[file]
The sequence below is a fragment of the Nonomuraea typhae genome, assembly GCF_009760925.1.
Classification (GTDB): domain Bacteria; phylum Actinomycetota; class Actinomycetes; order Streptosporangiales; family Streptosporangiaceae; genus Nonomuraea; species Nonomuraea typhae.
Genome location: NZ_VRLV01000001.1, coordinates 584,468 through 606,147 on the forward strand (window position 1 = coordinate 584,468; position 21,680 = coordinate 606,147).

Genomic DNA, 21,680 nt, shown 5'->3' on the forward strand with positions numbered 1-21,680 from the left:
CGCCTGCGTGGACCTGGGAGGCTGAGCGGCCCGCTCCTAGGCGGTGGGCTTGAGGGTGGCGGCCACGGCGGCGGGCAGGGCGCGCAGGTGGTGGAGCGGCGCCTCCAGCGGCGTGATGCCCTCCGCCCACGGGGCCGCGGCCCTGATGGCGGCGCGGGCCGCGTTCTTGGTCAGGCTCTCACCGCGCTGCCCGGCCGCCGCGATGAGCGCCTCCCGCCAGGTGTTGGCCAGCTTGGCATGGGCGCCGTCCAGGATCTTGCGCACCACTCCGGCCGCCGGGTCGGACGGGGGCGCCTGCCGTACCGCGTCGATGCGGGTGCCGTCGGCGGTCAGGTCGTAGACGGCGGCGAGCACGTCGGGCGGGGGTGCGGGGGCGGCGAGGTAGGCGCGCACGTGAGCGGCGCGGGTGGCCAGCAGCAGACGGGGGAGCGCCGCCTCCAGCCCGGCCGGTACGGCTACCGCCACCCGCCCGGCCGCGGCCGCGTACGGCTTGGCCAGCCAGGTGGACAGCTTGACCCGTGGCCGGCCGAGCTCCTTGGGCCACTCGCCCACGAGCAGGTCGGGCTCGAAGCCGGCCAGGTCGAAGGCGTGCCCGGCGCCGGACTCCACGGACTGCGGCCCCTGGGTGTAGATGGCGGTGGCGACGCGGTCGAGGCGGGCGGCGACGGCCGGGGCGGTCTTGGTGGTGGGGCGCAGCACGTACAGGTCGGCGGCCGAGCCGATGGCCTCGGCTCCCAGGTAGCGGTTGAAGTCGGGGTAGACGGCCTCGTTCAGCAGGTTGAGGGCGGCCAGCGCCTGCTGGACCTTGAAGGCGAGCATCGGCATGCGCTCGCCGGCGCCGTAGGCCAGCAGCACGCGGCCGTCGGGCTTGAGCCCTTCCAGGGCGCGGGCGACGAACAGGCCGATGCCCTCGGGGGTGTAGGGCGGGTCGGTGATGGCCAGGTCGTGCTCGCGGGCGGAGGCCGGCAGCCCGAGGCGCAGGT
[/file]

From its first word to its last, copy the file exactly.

The sequence below is a fragment of the Nonomuraea typhae genome, assembly GCF_009760925.1.
Classification (GTDB): domain Bacteria; phylum Actinomycetota; class Actinomycetes; order Streptosporangiales; family Streptosporangiaceae; genus Nonomuraea; species Nonomuraea typhae.
Genome location: NZ_VRLV01000001.1, coordinates 584,468 through 606,147 on the forward strand (window position 1 = coordinate 584,468; position 21,680 = coordinate 606,147).

Genomic DNA, 21,680 nt, shown 5'->3' on the forward strand with positions numbered 1-21,680 from the left:
CGCCTGCGTGGACCTGGGAGGCTGAGCGGCCCGCTCCTAGGCGGTGGGCTTGAGGGTGGCGGCCACGGCGGCGGGCAGGGCGCGCAGGTGGTGGAGCGGCGCCTCCAGCGGCGTGATGCCCTCCGCCCACGGGGCCGCGGCCCTGATGGCGGCGCGGGCCGCGTTCTTGGTCAGGCTCTCACCGCGCTGCCCGGCCGCCGCGATGAGCGCCTCCCGCCAGGTGTTGGCCAGCTTGGCATGGGCGCCGTCCAGGATCTTGCGCACCACTCCGGCCGCCGGGTCGGACGGGGGCGCCTGCCGTACCGCGTCGATGCGGGTGCCGTCGGCGGTCAGGTCGTAGACGGCGGCGAGCACGTCGGGCGGGGGTGCGGGGGCGGCGAGGTAGGCGCGCACGTGAGCGGCGCGGGTGGCCAGCAGCAGACGGGGGAGCGCCGCCTCCAGCCCGGCCGGTACGGCTACCGCCACCCGCCCGGCCGCGGCCGCGTACGGCTTGGCCAGCCAGGTGGACAGCTTGACCCGTGGCCGGCCGAGCTCCTTGGGCCACTCGCCCACGAGCAGGTCGGGCTCGAAGCCGGCCAGGTCGAAGGCGTGCCCGGCGCCGGACTCCACGGACTGCGGCCCCTGGGTGTAGATGGCGGTGGCGACGCGGTCGAGGCGGGCGGCGACGGCCGGGGCGGTCTTGGTGGTGGGGCGCAGCACGTACAGGTCGGCGGCCGAGCCGATGGCCTCGGCTCCCAGGTAGCGGTTGAAGTCGGGGTAGACGGCCTCGTTCAGCAGGTTGAGGGCGGCCAGCGCCTGCTGGACCTTGAAGGCGAGCATCGGCATGCGCTCGCCGGCGCCGTAGGCCAGCAGCACGCGGCCGTCGGGCTTGAGCCCTTCCAGGGCGCGGGCGACGAACAGGCCGATGCCCTCGGGGGTGTAGGGCGGGTCGGTGATGGCCAGGTCGTGCTCGCGGGCGGAGGCCGGCAGCCCGAGGCGCAGGT